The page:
Tuesday, December 7, 2021


Pennsylvanians tell the EPA why a proposal to sharply reduce methane pollution is needed; and Calif. Rep. Devin Nunez is quitting Congress to work on former president Trump's media platform.


The Justice Department sues Texas over redistricting; Nobel Laureate Malala Yousafzai meets with U.S. Secretary of State; and White House says U.S. diplomats won't attend the 2022 Beijing Winter Olympics.


Seniors in non-urban areas struggle with hunger disproportionately; rural communities make a push for federal money; and Planned Parenthood takes a case to the Montana Supreme Court.

Calls for Bans on Assault Weapons Intensify in Ohio


Thursday, March 1, 2018   

COLUMBUS, Ohio – In the wake of the Florida school shooting, the controversy over banning assault weapons is reaching new heights both nationally and here in Ohio. This week, the Akron City Council passed a resolution asking state legislators to prohibit the sale of assault weapons.

Founder of the Ohio Coalition Against Gun Violence Toby Hoover says while these types of bans are certainly not a fix-all solution for gun violence, they are a step in the right direction. She explains that assault weapons, such as the AR-15 used in the Florida massacre, are becoming the mass shooting weapon of choice because they can quickly inflict great harm.

"In a very short period of time, the last I heard it was inside of six minutes, he could go ahead and fire that gun off fast enough to shoot all those people,” says Hoover. “So 17 dead and another 12 injured in very little time."

SB 260 was introduced in the Ohio Senate last week. It prohibits automatic and semi-automatic firearms that hold ten or more cartridges. Opponents of weapons bans argue they actually increase demand and illegal sales. Meanwhile, Hoover is hopeful that other Ohio communities follow Akron's lead.

In the U.S. House, "The Assault Weapons Ban of 2018" was introduced on Tuesday and has more than 167 co-sponsors. It prohibits the sale, transfer, production and import of assault weapons, and names more than 200 specific firearms.

Hoover says while national policy is crucial, Ohio needs its own laws on the matter.

"It's always sort of been a belief that where you were locally that you knew what kind of safety measures you need. And I think that holds true with this as well,” she says. “And it gives the states a little more leeway than trying to go ahead and have everybody in the whole country agree on something."

Also on Tuesday, a Quinnipiac poll was released that found 66 percent of American voters support stricter gun laws, the highest support that it has measured. It also found 67 percent favoring a nationwide ban on the sale of assault weapons.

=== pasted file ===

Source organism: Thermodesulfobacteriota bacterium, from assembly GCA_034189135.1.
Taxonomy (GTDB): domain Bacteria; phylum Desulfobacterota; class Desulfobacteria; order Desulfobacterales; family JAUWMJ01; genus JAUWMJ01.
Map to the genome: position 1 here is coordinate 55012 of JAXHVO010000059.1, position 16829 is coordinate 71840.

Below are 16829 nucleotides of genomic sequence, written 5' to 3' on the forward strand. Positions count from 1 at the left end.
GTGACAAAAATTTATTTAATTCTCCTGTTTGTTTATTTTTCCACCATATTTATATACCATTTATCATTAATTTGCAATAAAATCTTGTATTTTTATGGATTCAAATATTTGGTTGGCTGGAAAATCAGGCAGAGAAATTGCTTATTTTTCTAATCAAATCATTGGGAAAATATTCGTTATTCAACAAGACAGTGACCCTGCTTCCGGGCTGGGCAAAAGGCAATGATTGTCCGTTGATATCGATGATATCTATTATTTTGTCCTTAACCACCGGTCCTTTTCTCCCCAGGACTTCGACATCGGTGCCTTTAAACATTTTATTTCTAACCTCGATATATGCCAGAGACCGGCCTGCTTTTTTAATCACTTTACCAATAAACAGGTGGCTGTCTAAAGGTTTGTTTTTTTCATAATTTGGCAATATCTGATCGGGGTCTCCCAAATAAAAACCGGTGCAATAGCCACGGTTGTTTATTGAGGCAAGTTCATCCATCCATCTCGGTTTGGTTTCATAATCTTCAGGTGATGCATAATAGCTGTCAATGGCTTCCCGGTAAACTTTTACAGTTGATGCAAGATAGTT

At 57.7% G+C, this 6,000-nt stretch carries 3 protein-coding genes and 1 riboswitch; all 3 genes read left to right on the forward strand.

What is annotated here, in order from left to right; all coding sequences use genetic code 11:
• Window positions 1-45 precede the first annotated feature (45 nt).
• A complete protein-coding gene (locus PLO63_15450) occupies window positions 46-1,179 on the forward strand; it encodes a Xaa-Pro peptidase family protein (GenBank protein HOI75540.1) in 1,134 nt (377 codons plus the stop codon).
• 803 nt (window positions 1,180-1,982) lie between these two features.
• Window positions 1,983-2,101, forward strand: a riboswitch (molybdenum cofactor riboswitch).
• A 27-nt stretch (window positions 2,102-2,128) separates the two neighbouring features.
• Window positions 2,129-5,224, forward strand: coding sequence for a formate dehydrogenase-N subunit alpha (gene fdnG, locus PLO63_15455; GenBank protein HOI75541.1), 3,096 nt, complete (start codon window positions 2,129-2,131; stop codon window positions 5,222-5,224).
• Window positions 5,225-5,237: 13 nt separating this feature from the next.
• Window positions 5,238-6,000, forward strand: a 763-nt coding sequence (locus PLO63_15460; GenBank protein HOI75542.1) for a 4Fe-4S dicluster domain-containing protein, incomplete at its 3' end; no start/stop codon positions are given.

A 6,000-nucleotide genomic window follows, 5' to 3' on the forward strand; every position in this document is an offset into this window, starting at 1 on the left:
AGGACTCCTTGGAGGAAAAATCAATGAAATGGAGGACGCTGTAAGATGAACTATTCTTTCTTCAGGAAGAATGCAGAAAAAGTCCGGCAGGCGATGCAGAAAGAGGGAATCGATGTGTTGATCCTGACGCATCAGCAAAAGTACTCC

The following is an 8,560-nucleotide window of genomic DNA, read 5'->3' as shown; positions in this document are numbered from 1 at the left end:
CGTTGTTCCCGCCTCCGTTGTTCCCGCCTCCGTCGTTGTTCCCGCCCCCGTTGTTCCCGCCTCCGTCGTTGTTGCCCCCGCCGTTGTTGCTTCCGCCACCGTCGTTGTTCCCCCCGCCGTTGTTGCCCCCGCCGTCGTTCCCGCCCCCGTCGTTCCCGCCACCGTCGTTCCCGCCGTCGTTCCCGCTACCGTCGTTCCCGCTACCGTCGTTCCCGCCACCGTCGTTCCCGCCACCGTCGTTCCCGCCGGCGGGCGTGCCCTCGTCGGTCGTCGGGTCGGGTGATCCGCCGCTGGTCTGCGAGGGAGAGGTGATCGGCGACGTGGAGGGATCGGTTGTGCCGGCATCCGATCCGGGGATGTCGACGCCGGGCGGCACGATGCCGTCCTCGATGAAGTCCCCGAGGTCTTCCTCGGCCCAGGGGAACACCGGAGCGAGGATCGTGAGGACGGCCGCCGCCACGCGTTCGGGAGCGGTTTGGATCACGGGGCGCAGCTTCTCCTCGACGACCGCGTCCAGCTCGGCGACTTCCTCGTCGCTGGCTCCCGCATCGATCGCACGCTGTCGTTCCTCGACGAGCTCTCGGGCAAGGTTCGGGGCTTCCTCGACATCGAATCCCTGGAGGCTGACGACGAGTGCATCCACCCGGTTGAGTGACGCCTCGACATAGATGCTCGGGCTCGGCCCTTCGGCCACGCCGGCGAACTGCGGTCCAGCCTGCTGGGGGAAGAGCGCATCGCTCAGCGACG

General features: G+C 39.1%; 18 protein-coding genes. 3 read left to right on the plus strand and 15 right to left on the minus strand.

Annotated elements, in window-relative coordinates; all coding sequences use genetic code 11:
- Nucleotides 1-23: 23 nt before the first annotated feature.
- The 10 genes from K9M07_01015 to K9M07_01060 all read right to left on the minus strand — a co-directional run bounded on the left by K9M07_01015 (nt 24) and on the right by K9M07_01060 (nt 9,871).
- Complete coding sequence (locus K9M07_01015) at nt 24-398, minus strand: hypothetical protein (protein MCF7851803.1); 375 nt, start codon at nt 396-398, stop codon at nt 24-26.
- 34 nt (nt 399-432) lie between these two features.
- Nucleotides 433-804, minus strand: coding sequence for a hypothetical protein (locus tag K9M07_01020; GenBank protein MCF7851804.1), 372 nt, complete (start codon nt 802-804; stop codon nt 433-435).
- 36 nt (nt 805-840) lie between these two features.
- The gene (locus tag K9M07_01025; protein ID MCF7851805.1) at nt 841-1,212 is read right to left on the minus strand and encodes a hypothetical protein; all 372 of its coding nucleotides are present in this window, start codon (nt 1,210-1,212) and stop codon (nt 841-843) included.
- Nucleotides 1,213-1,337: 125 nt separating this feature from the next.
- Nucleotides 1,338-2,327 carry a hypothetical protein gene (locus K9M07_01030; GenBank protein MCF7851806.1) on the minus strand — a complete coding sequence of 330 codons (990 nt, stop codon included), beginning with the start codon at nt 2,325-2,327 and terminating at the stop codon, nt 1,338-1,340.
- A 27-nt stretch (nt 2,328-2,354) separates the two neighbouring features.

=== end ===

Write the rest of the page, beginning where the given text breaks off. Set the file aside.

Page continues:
Reporting by Ohio News Connection in association with Media in the Public Interest and funded in part by the George Gund Foundation.

get more stories like this via email

Oil and natural-gas production is the largest industrial source of methane pollution in the country. (Adobe Stock)


PITTSBURGH -- Pennsylvanians were overwhelmingly present during three days of virtual public testimony to the Environmental Protection Agency (EPA) la…

Social Issues

FRANKFORT, Ky. -- Kentucky lawmakers heard from the state's nurses, firefighters, truck drivers, grocery store employees and other essential workers …

Social Issues

PORTLAND, Maine -- About 2,200 children are in foster care in Maine, and agencies say there are not enough families who are actively able to accept …

The city of Ann Arbor recently implemented a policy to provide free menstrual products in public restrooms. (photoguns/Adobe Stock)

Health and Wellness

LANSING, Mich. -- One in five teens in the U.S. struggle to afford period products, and Michigan organizations are working to make pads, tampons…

Social Issues

ALBUQUERQUE, N.M. -- Tents and sleeping bags not only make living on the streets more bearable this time of year, they can often mean the difference …

Holiday sales in 2021 are expected to increase between 8.5% and 10.5% over last year, and a record 87% of shoppers plan to shop online, according to the National Retail Federation. (PhotoMIx-Company/Pixabay)

Social Issues

AUSTIN, Texas -- Holiday goodwill doesn't extend to scammers, but experts say peace of mind is possible with common sense strategies to avoid schemes …

Social Issues

COLUMBUS, Ohio -- As policymakers and child-welfare leaders move to transform the foster-care system, advocates say there are misconceptions about …

Social Issues

CHARLESTON, W.Va. -- As the U.S. Senate considers President Joe Biden's Build Back Better Act, environmental advocates have a musical message for …


Phone: 303.448.9105 Toll Free: 888.891.9416 Fax: 208.247.1830 Your trusted member- and audience-supported news source since 1996 Copyright 2021